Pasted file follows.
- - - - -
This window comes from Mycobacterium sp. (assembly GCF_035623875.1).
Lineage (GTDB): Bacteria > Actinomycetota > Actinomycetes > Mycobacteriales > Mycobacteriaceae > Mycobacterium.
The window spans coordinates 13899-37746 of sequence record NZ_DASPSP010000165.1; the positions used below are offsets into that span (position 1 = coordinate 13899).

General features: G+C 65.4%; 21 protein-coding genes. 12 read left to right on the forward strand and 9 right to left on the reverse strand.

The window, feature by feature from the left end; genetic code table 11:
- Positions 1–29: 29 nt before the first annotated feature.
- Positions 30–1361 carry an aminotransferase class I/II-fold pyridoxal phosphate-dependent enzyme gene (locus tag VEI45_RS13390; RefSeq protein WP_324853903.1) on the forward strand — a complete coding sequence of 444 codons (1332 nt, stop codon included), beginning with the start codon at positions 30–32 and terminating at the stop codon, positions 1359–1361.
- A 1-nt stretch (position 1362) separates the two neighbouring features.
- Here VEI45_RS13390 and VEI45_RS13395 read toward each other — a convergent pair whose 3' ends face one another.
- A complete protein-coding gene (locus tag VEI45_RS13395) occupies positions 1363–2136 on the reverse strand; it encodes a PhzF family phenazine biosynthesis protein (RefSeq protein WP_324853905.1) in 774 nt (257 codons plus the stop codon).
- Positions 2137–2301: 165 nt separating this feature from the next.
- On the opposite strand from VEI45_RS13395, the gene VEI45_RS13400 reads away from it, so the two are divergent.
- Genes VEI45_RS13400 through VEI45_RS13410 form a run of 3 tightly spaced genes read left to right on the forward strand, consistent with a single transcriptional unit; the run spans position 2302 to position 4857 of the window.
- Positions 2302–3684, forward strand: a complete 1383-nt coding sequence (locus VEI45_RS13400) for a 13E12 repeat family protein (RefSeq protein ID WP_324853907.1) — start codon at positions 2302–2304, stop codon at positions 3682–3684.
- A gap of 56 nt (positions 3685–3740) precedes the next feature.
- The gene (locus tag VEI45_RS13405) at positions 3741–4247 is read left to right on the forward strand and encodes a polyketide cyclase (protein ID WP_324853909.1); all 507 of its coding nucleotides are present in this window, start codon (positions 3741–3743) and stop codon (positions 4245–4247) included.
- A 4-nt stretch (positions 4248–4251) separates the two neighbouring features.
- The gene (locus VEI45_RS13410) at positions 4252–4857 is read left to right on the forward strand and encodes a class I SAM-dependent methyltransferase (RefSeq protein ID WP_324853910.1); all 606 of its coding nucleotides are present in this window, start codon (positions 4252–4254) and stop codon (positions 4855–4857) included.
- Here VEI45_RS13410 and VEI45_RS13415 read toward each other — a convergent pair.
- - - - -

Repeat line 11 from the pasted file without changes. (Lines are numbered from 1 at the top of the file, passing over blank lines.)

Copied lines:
- Positions 2137–2301: 165 nt separating this feature from the next.